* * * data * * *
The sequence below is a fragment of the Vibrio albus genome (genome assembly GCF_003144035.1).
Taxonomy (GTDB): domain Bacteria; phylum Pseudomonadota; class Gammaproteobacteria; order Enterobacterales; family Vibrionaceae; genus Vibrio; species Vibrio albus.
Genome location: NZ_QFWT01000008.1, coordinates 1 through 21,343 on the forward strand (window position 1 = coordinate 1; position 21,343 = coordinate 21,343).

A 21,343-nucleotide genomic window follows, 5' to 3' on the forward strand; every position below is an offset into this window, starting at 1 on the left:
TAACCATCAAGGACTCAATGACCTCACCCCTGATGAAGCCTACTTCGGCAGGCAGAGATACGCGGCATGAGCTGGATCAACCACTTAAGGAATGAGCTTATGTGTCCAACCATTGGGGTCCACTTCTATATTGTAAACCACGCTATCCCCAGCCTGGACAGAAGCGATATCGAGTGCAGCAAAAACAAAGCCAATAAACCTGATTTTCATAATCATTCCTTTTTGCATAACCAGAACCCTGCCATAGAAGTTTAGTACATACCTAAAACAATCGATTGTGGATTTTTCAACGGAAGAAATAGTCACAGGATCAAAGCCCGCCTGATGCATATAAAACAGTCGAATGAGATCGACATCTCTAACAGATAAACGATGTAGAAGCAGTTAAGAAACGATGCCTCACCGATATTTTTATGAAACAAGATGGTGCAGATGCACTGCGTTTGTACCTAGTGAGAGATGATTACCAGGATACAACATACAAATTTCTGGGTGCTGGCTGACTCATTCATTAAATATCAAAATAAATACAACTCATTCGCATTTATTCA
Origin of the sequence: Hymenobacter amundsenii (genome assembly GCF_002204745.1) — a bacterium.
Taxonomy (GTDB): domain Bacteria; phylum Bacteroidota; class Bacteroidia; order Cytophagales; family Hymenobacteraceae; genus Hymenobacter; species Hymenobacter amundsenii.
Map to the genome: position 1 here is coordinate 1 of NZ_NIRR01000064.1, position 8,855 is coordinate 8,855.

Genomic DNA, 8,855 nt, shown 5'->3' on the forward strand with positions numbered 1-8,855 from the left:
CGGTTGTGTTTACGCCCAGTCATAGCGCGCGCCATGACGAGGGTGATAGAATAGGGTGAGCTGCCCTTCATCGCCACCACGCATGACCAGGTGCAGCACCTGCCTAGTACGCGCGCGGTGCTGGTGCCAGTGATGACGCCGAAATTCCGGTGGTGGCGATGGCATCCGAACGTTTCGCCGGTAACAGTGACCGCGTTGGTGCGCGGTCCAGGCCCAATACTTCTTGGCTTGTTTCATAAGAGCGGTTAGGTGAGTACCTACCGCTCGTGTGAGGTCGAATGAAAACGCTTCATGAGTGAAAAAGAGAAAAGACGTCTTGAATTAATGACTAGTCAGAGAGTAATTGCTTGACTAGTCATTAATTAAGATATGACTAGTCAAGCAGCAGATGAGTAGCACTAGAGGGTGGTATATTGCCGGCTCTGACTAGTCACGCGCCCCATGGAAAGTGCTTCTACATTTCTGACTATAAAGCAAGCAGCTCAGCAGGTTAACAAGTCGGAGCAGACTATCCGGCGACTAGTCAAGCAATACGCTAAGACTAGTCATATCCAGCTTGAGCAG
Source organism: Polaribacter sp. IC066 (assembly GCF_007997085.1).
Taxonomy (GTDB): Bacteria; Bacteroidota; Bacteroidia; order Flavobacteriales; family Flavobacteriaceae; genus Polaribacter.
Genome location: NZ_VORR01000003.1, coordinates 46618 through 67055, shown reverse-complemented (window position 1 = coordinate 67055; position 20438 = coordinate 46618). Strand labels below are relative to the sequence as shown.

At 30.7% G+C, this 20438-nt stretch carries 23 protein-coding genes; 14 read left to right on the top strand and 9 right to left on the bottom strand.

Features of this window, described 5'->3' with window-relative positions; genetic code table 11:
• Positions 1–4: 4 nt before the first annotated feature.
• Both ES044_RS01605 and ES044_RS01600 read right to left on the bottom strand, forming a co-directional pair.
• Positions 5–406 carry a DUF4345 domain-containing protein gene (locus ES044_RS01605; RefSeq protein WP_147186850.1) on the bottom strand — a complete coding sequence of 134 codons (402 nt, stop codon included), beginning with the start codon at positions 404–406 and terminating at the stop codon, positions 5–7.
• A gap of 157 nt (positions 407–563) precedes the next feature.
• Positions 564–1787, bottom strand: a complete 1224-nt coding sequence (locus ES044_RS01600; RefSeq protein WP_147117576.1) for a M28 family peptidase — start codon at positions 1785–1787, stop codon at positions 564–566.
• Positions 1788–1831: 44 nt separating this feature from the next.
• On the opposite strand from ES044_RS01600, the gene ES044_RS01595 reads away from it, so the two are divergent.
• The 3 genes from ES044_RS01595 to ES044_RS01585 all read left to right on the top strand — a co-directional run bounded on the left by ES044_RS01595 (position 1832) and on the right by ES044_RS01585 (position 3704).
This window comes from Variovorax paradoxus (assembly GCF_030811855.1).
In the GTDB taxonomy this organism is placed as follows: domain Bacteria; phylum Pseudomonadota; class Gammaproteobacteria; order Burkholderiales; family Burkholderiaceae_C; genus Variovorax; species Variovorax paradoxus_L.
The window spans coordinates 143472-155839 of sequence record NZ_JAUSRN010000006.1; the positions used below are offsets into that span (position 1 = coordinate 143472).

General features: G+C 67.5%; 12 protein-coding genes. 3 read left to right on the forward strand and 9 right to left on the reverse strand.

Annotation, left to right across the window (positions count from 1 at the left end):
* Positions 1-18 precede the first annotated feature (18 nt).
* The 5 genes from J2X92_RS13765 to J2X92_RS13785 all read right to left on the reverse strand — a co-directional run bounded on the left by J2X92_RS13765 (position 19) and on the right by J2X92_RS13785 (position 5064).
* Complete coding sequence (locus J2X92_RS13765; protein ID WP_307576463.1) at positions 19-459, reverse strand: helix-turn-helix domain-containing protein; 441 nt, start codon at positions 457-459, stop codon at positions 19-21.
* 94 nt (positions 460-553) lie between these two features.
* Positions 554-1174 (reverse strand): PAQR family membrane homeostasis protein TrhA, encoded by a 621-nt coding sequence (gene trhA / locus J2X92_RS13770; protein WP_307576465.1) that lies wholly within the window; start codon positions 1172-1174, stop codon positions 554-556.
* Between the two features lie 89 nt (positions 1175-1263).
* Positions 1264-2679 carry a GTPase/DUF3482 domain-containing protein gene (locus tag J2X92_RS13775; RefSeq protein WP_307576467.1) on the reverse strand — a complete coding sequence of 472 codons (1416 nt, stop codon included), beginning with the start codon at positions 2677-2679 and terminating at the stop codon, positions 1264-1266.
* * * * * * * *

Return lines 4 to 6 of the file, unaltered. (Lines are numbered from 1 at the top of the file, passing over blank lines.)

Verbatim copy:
A 21,343-nucleotide genomic window follows, 5' to 3' on the forward strand; every position below is an offset into this window, starting at 1 on the left:
TAACCATCAAGGACTCAATGACCTCACCCCTGATGAAGCCTACTTCGGCAGGCAGAGATACGCGGCATGAGCTGGATCAACCACTTAAGGAATGAGCTTATGTGTCCAACCATTGGGGTCCACTTCTATATTGTAAACCACGCTATCCCCAGCCTGGACAGAAGCGATATCGAGTGCAGCAAAAACAAAGCCAATAAACCTGATTTTCATAATCATTCCTTTTTGCATAACCAGAACCCTGCCATAGAAGTTTAGTACATACCTAAAACAATCGATTGTGGATTTTTCAACGGAAGAAATAGTCACAGGATCAAAGCCCGCCTGATGCATATAAAACAGTCGAATGAGATCGACATCTCTAACAGATAAACGATGTAGAAGCAGTTAAGAAACGATGCCTCACCGATATTTTTATGAAACAAGATGGTGCAGATGCACTGCGTTTGTACCTAGTGAGAGATGATTACCAGGATACAACATACAAATTTCTGGGTGCTGGCTGACTCATTCATTAAATATCAAAATAAATACAACTCATTCGCATTTATTCA
Origin of the sequence: Hymenobacter amundsenii (genome assembly GCF_002204745.1) — a bacterium.